The sixth Legislature authorized, in 1844, several roads which were concerned with Jefferson County. Three of them led into the lands but lately acquired from the Indians. One, commencing at Fairfield, ran thence to Bennet's Point, in Keokuk County; thence to the county seat of Mahaska County, thence to the Indian boundary, in the direction of the Indian Agency at the Racoon fork of the Des Moines River. Samuel Harrow and Abraham Fleenor were resident commissioners. On the return of the survey, Stephen Bonnel, E. and A. Humphreys, William Alston, John T. Baldwin and Neffel Leech presented claims for damages, whereupon James G. Crocker, Sylvenus Herrington and James A. Galliher were appointed to make proper assessment. The county commissioners, holding the awards excessive, refused to pay them, and concerning this road declared "therefore it is not considered a public highway." One commencing at Mark's and Bushe's Mill on Cedar, in Jefferson County, ran thence to Agency City and to Autumwa, so it is spelled, in Wapello County; thence to Eddyville; thence to Harrisburgh; thence up the Des Moines River to Lake Prairie, opposite the mouth of White Breast, in Mahaska County. John Sheilds was resident commissioner. One ran from a point on the old Indian boundary line in Des Moines Township, where the territorial road from Fort Madison terminated, to Agency City; thence to Dahlonega, in Wapello County, and thence to the county seat of Mahaska County. This survey cost the county $3.75. John Spurlock was resident commissioner.
Two roads little more than crossed the eastern boundary line of the county. One led from Deed's Mill to the old trading house on Crooked Creek in Henry County and thence to Crippen's Mill in Washington County. This survey cost the county $10.75. One passed from Wilson's Mill, in Henry County, by way of Watson's Mill on Big Cedar to Glasgow. Daniel Sears was resident commissioner. The survey was rejected because the report was not filed within the stipulated time.
The seventh Legislature passed in 1845 no direct enactments pertaining to particular roads which concerned Jefferson County.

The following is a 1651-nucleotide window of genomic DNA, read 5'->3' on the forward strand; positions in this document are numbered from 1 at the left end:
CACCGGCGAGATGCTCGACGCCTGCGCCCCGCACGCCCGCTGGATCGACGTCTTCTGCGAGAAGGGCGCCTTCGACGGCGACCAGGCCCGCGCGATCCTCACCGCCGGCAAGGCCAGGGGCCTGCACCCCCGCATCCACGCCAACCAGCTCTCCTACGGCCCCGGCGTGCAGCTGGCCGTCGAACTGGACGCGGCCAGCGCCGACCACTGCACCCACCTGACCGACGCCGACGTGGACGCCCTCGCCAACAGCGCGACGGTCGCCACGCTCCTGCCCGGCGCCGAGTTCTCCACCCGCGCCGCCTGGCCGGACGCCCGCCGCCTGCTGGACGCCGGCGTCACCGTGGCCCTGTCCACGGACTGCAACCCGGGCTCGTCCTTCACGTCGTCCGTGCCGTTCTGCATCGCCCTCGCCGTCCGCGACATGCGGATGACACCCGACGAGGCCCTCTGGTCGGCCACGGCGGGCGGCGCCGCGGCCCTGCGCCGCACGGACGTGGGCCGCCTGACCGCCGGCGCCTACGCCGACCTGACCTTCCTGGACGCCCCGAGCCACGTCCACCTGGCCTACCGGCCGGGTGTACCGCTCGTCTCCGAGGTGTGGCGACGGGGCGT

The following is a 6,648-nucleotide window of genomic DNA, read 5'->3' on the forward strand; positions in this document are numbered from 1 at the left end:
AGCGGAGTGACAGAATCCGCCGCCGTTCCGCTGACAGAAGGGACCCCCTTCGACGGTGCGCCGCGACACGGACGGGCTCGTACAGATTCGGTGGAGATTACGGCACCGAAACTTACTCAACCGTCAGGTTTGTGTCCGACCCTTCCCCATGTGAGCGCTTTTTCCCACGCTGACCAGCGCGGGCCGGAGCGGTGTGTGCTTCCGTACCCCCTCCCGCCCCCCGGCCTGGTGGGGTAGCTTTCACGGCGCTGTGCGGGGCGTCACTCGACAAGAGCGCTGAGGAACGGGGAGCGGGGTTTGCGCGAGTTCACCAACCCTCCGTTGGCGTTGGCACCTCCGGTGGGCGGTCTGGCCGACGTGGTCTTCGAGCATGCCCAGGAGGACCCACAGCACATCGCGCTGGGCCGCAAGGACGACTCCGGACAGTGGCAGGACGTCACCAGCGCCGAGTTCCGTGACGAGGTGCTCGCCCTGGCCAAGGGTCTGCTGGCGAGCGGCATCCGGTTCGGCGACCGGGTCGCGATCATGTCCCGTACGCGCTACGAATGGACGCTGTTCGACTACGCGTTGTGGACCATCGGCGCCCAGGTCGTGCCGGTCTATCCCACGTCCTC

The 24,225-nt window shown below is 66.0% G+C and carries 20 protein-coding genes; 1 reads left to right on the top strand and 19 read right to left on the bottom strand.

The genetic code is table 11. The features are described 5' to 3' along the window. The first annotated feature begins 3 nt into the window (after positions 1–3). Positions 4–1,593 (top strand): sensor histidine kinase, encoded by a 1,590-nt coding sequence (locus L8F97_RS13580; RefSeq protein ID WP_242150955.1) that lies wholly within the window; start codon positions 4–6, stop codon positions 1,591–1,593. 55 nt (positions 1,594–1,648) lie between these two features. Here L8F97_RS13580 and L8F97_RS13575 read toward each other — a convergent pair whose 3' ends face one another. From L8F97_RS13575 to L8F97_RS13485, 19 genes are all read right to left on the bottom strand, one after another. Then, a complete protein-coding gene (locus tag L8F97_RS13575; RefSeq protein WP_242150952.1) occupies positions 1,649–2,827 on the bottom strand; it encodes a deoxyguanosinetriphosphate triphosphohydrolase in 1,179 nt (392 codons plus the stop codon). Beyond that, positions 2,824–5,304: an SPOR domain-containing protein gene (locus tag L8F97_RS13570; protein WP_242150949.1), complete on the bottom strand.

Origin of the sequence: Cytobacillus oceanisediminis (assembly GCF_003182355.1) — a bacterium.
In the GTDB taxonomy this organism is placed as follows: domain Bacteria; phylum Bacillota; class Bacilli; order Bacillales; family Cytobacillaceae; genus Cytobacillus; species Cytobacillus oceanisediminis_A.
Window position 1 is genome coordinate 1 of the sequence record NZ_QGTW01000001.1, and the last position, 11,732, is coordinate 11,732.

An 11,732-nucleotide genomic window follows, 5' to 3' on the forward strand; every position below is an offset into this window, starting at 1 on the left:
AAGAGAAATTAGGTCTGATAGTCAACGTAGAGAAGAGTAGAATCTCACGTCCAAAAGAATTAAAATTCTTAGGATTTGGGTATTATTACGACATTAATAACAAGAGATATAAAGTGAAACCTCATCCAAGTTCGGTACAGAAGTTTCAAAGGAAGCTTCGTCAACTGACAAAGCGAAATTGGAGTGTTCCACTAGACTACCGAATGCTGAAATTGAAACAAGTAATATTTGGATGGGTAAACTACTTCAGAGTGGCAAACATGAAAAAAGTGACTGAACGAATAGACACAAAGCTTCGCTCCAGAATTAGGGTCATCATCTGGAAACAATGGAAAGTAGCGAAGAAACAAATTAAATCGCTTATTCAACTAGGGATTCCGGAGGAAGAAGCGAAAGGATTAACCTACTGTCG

The eighth Legislature granted, in 1846, a relocation of the road between Fairfield and Agency City, so that it would run to William P. Holmes'. It authorized, also, three roads touching Jefferson County. One, commencing where the territorial road from Mount Pleasant to Fairfield, crossed the western line of Henry County, passed in the nearest and best route to S. S. Ross'; thence between the farm of Caleb Cooper and Lewis'; thence on the nearest and best practicable route to a point on the middle fork of Walnut Creek, where the road from Fairfield to Richland crossed; thence to a point on Rock Creek, in Keokuk County, where the territorial road from Richland to Oskaloosa crossed. S. S. Ross and Stephen Heard were resident commissioners. One began on the north bank of Big Cedar Creek at Bushe's Mill, ran thence to Enos Ellmaker's, thence to Reuben Ellmaker's, thence to Cutting's and Gordon's storehouse, thence southeast to the section line, thence south on said line to the northeast corner of the lands of George Fisher, thence to Peter Walker's in the County of Van Buren, thence north of the Widow Baker's farm, thence passing on the east of the said Widow Baker's house, and thence to Jesse Sutton's on the Des Moines River in Van Buren County. Enos Ellmaker was resident commissioner. The portion of this road in Jefferson County survived its usefulness and was vacated in January, 1853, by the seventh General Assembly. One ran from Fairfield to the territorial road leading from Keokuk to Manchester, which it was to intersect at or near the residence of E. S. McCulloch in Lee County. This and the road to Keosauqua as far as the Jefferson County boundary line are identical, but the plats returned for the different surveys materially differ. The later survey without doubt followed the traveled way. The variations show how this, for convenience or directness, had turned from the route first selected becaused it had been unconfined by fences, and perhaps because the original stakes and posts marking it had been destroyed by prairie fires. It illustrates the constant shifting in lines of travel in the open country. H. B. Notson was resident commissioner.